Deep Sky Astro

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Deep Sky Astro

Postby dhruvausster » Mon Mar 23, 2020 3:46 pm

During this rough patch of time for the whole world, I really needed to escape to sanity after self-isolating for 16 days. I drove about an hour from home which is tucked in a remote corner of a coastal town in New Zealand. Visions of the outer space has always been my stressbuster. Enjoying the night sky is simple and can be done in many ways – lying down on a blanket, using a telescope or taking photos of it (my most preferred option). These things are more enjoyable under dark skies, far from light pollution.
Capturing the beauty of the night sky is not really a new thing in this digital era. I have been shooting wide-field astro photos since 2016. From last year I wanted to go deeper than the milkyway – on specific celestial objects. That’s where some skill, slightly better equipment and patience comes into picture. Primary challenge shooting deepsky photos is that the Earth rotates at the speed of approximately 1600KMPH. The celestial objects are dim and shooting longer exposures gives a good amount of detail. When you are shooting on a longer lens with long exposures of more than 10-15s, you will end up getting star trails.
To compensate on Earth’s rotation either of these two options can be used: 1) Taking multiple short exposures and stacking them in processing software such as Photoshop, Deep Sky Stacker (paid), Sequator (free). 2) using an equatorial mount or often known as star tracker that uses internal clock rotor and rotates at the same speed our planet does. I recently bought Skywatcher Star Adventurer and have been getting my head around using it. This one costs about $800/47,000Rs. There are cheaper and smaller options such as iOptron and Skywatcher Orion that does wonderful job. The payload will not be same as the more recent and expensive ones but still works fine if you are an amateur deep sky enthusiast like me. Apps for Android and Iphone are helpful to find famous celestial objects.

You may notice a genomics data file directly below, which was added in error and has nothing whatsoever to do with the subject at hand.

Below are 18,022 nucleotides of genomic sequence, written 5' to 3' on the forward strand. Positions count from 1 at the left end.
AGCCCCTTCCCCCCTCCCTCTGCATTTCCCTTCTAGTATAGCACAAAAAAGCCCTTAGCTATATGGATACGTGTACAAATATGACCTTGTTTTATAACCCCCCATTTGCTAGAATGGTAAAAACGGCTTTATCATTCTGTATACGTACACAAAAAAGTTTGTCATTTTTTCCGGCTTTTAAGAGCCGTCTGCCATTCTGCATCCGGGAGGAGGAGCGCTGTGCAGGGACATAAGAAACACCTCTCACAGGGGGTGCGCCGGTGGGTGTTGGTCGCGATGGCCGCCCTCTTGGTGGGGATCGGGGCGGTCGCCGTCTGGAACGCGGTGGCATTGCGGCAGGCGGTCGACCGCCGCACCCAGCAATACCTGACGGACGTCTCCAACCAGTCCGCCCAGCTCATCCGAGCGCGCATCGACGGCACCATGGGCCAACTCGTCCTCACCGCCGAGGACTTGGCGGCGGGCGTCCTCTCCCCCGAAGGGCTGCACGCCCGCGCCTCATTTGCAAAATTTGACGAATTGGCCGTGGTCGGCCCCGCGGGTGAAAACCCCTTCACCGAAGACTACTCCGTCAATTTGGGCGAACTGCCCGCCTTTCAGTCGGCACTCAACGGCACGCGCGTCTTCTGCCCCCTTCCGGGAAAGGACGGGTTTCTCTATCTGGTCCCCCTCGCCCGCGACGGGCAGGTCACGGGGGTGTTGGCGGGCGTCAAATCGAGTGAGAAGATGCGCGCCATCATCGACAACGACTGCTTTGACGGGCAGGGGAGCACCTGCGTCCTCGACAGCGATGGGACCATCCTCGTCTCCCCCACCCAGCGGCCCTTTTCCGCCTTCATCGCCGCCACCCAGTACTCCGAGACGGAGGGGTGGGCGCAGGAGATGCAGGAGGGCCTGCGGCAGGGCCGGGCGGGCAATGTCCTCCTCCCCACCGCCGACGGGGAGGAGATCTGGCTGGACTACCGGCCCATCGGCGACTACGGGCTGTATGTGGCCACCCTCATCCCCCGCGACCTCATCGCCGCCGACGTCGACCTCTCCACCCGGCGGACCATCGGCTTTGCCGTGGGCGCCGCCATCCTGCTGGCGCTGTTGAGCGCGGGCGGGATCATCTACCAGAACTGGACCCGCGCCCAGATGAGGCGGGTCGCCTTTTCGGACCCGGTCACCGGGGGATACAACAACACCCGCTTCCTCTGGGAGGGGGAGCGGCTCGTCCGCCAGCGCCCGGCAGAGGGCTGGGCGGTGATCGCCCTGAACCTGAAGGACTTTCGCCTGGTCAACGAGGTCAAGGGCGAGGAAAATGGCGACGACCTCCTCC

The other challenge is aligning it to the Polaris (northern hemisphere) or Polaris Australis (Southern Hemisphere). As Polaris is a bright star in the sky, aligning the equatorial mount using the in-built polar scope is not as hard as aligning it with Polaris Australis as it is a very dim star. If shooting wide-field astro photos, even a rough polar alignment will buy you at least a couple of minutes of good tracking before stars start to form trails. Experimenting with different exposure times and ISO and f-stop will result in a definable cloud presence.
Shooting randomly along the surroundings of Milkyway can give you amazing photos of star clusters.

Gear that I use:
Camera – Canon EOS R
Lens – Samyang 50mm 1.8 / Canon 70-200 f/4
Tracker – Skywatcher Star Adventurer
Tripod – Manfrotto 190X with Ballhead.

I am still an extreme beginner in this world of astrophotography but I have made heaps of mistakes and learnt from it. There is no harm in pointing your camera to the stars and clicking a button. I reckon everyone should give it a go.
Yes, it is an expensive hobby but when you really get into the realm of the night sky, you will not regret it.
Feel free to post your thoughts in the comments below. Thanks for reading.
Southern Cross & Pointers
Southern-Cross1.jpg (108.96 KiB) Viewed 265 times
Stacked -4-2.JPG
LMC - tracked
Stacked -4-2.JPG (393.01 KiB) Viewed 302 times
Last edited by dhruvausster on Fri Mar 27, 2020 5:27 pm, edited 1 time in total.
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Re: Deep Sky Astro

Postby Ganesh H Shankar » Mon Mar 23, 2020 9:33 pm

Thanks Dhruv, for sharing your experience and the equipments you have used. These images make me humble and philosophical. If billions of suns gets reduced to specs of dust then imagine the position of us in this insignificant planet. The word ‘meaning’ has lost its meaning in my mind. Only things that is left is mystery of nature...
Ganesh H. Shankar
Wishing you best light,

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